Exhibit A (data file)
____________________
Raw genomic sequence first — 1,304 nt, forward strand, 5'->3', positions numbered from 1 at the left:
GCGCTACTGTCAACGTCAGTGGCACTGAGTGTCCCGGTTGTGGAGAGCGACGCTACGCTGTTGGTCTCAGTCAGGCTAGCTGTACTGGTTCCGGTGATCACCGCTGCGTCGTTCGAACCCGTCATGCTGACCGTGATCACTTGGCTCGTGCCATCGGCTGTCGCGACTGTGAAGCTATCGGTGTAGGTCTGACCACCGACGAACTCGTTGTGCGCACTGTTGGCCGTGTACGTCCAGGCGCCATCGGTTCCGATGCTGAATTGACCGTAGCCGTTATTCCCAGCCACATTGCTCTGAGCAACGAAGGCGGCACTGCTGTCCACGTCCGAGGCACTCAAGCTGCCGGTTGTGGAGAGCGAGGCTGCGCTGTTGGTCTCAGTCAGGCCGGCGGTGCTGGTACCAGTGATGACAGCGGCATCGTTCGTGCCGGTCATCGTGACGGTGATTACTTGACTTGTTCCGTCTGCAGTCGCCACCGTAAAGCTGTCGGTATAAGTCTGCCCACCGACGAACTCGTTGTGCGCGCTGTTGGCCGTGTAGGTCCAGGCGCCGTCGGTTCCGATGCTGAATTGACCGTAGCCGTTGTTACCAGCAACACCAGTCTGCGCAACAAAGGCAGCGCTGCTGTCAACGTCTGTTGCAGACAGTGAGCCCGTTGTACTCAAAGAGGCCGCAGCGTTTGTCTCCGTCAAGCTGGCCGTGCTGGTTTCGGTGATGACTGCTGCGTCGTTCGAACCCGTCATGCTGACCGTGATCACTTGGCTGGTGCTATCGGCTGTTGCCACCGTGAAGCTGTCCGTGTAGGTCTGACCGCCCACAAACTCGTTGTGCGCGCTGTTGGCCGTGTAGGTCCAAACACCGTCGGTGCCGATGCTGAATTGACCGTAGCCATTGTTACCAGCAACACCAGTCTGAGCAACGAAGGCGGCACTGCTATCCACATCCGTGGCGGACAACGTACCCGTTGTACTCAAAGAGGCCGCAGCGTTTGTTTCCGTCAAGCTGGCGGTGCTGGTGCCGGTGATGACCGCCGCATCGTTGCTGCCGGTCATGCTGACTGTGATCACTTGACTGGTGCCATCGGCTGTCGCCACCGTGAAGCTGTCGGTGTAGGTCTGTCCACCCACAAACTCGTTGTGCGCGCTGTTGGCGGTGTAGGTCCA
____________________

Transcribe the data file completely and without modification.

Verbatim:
Raw genomic sequence first — 1,304 nt, forward strand, 5'->3', positions numbered from 1 at the left:
GCGCTACTGTCAACGTCAGTGGCACTGAGTGTCCCGGTTGTGGAGAGCGACGCTACGCTGTTGGTCTCAGTCAGGCTAGCTGTACTGGTTCCGGTGATCACCGCTGCGTCGTTCGAACCCGTCATGCTGACCGTGATCACTTGGCTCGTGCCATCGGCTGTCGCGACTGTGAAGCTATCGGTGTAGGTCTGACCACCGACGAACTCGTTGTGCGCACTGTTGGCCGTGTACGTCCAGGCGCCATCGGTTCCGATGCTGAATTGACCGTAGCCGTTATTCCCAGCCACATTGCTCTGAGCAACGAAGGCGGCACTGCTGTCCACGTCCGAGGCACTCAAGCTGCCGGTTGTGGAGAGCGAGGCTGCGCTGTTGGTCTCAGTCAGGCCGGCGGTGCTGGTACCAGTGATGACAGCGGCATCGTTCGTGCCGGTCATCGTGACGGTGATTACTTGACTTGTTCCGTCTGCAGTCGCCACCGTAAAGCTGTCGGTATAAGTCTGCCCACCGACGAACTCGTTGTGCGCGCTGTTGGCCGTGTAGGTCCAGGCGCCGTCGGTTCCGATGCTGAATTGACCGTAGCCGTTGTTACCAGCAACACCAGTCTGCGCAACAAAGGCAGCGCTGCTGTCAACGTCTGTTGCAGACAGTGAGCCCGTTGTACTCAAAGAGGCCGCAGCGTTTGTCTCCGTCAAGCTGGCCGTGCTGGTTTCGGTGATGACTGCTGCGTCGTTCGAACCCGTCATGCTGACCGTGATCACTTGGCTGGTGCTATCGGCTGTTGCCACCGTGAAGCTGTCCGTGTAGGTCTGACCGCCCACAAACTCGTTGTGCGCGCTGTTGGCCGTGTAGGTCCAAACACCGTCGGTGCCGATGCTGAATTGACCGTAGCCATTGTTACCAGCAACACCAGTCTGAGCAACGAAGGCGGCACTGCTATCCACATCCGTGGCGGACAACGTACCCGTTGTACTCAAAGAGGCCGCAGCGTTTGTTTCCGTCAAGCTGGCGGTGCTGGTGCCGGTGATGACCGCCGCATCGTTGCTGCCGGTCATGCTGACTGTGATCACTTGACTGGTGCCATCGGCTGTCGCCACCGTGAAGCTGTCGGTGTAGGTCTGTCCACCCACAAACTCGTTGTGCGCGCTGTTGGCGGTGTAGGTCCA